Ludwig listened to my sales pitch without saying a word. When I had wrapped it up, he kept sitting in silence, and his eyes drifted toward the spice rack.
“From where will you get the spices?” he finally asked. “You’re not thinking of robbing the restaurant here, are you?”
“Certainly not. But focus on the bazaar. We both know there’s a cache of it around there. You yourself stopped at one of the stalls and got the gist of …”
“Oh, no.” Ludwig bawled at me. “Stopping by and taking a good look is not stealing.” He took a deep breath. “And to say the very least, there’s no way to take that stuff from any of the stalls without getting into trouble. The sellers or patrolmen will catch you.”
I nodded. “And I don’t want to rip off anybody, it’s not my style. We have to engineer some kind of exchange, fair and square. Think!”
The moment I said it, I knew it had been a mistake. Ludwig started to run in circles and kept going and going, a sign that he was thinking long and hard, and like always, it was driving me nuts.
Usually, he generated a brainstorm—no matter how ludicrous—with his ritual, but it distracted me from putting on my own thinking cap, and I was tempted to resort to my old standby of tripping him. It usually pulled him out of his trance, but it might also cause a ruckus and probably rouse the owner. Instead, I joined Ludwig on his rounds, and gently pushing him sideways, I made his circle smaller and smaller until there was none.
That did the trick. He stopped and, without making a fuss about the interruption, said, “Nothing.”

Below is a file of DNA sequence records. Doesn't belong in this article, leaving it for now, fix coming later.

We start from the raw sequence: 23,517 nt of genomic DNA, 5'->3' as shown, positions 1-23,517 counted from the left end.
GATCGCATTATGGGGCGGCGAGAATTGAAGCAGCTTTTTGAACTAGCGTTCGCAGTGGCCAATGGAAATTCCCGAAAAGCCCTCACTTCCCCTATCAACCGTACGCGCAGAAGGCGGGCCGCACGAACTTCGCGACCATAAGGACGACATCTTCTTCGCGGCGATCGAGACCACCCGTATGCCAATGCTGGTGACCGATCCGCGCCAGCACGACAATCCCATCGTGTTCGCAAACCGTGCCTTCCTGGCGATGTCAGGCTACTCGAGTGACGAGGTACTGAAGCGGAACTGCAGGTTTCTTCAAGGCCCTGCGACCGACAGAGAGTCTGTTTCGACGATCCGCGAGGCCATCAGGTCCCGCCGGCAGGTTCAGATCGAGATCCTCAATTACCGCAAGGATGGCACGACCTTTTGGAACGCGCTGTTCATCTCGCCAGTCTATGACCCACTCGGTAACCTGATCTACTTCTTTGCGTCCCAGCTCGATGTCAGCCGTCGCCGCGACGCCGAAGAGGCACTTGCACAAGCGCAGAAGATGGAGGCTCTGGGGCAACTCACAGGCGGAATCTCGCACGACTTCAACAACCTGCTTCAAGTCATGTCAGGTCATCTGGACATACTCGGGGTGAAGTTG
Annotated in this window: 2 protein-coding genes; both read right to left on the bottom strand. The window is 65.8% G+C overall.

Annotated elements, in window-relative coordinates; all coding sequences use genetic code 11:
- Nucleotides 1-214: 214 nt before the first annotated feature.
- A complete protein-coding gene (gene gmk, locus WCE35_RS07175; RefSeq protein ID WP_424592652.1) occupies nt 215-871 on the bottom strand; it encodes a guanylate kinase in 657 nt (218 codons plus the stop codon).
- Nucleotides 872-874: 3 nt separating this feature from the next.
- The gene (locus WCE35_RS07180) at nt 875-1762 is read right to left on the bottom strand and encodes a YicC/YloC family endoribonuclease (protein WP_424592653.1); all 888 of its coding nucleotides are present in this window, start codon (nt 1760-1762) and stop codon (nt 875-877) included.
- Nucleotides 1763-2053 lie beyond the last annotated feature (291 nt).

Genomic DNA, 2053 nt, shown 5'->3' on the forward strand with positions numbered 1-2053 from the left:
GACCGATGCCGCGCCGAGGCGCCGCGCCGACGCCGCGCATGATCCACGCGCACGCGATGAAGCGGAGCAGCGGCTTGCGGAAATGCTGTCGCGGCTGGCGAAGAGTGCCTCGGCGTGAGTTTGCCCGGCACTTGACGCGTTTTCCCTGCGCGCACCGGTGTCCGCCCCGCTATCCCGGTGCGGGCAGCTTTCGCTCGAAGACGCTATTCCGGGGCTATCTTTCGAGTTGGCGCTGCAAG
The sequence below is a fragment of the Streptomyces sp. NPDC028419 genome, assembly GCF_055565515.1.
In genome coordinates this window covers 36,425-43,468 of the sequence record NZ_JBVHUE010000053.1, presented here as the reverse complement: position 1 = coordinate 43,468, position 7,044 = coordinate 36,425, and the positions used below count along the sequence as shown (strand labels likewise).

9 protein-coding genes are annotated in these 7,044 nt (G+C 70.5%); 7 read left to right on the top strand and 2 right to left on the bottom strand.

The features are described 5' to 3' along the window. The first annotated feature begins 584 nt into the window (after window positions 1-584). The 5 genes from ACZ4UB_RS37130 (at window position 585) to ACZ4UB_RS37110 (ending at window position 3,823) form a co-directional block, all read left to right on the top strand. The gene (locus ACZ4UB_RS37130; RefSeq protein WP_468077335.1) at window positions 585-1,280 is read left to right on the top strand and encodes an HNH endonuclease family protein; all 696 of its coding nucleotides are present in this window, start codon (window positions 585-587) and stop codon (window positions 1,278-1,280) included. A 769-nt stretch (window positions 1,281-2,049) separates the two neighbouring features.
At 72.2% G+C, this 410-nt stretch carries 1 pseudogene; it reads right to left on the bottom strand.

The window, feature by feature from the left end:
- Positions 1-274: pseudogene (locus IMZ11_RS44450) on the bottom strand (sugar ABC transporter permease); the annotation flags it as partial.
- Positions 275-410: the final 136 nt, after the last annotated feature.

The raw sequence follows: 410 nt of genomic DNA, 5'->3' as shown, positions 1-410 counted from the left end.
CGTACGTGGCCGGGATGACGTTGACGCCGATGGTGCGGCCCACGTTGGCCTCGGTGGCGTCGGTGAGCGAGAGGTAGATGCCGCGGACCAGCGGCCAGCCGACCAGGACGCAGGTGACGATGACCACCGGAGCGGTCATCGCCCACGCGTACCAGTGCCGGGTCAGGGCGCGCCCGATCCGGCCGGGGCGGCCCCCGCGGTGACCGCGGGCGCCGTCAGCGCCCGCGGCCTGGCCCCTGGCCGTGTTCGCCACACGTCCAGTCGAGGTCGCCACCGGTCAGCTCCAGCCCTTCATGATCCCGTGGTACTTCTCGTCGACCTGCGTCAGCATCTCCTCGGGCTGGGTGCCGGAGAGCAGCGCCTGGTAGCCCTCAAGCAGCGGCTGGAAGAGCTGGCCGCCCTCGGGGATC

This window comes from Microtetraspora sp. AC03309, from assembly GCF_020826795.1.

I groaned. “Maybe I’ll come up with something. But what about it, are you game for a lucrative business venture?”
“You mean to stay here and do it from here? I don’t know.”
“Not staying here for good, just for the time being while we wait for an opportunity to get out of here. You yourself said it won’t be that easy. It would also give us a chance to test our tags.”
“Let me get a good night sleep. This is weighty, and I’m kind of tired. I need a clear mind to come up with an answer for you.” Ludwig staggered toward the back door and curled up on the rug in front of it.
I followed him. “What about me? The restaurant owner will have a fit if he sees me here in the morning.”
“Don’t worry. I’ll know when he wakes up, and you’ll have enough time to go into hiding.”
“Outside, behind the bushes. There are some nice high and thick ones that’ll give good cover. Just stay there until I come. Good night.”
Ludwig had barely said the last two words when he started to snore. I watched him and listened to him for a while before I reluctantly rolled into a ball behind him, trusting him to wake me in time.
To be continued
Hobo: Living forever through his adventures
Foreign business affairs
A fable by Bruny Hudson
The more you love a memory, the stronger and stranger it is.
The kitchen was small and, for a restaurant, rather crammed. Stoves and cooking devices I’d never seen before, some appearing ultra modern, others almost prehistoric, were to my left against the wall. Above them was hanging a spice rack with countless covered glass jars.
Across a narrow aisle ending in another swinging door were cabinets and refrigerators, and wedged in between on a counter, I saw the computer screen. It was an old-fashioned boxy monitor with a separate computer probably shoved far back somewhere underneath.
“There’s hardly any countertop here,” I said to Ludwig. “Where does the owner have room to open his laptop? You mentioned he was using it in here.”
“The kitchen is kind of L-shaped, so it’s hard to see the rest of it. Look over there at the door leading to the dining room. There are worktables next to it on the right. It’s where they prepare each serving, collect the dirty dishes and have the take-out meals waiting. He does quite a bit of take-out business.”
Ludwig got up and took a few laps of water. Lifting his nose out of the bowl, he sniffed and sniffed.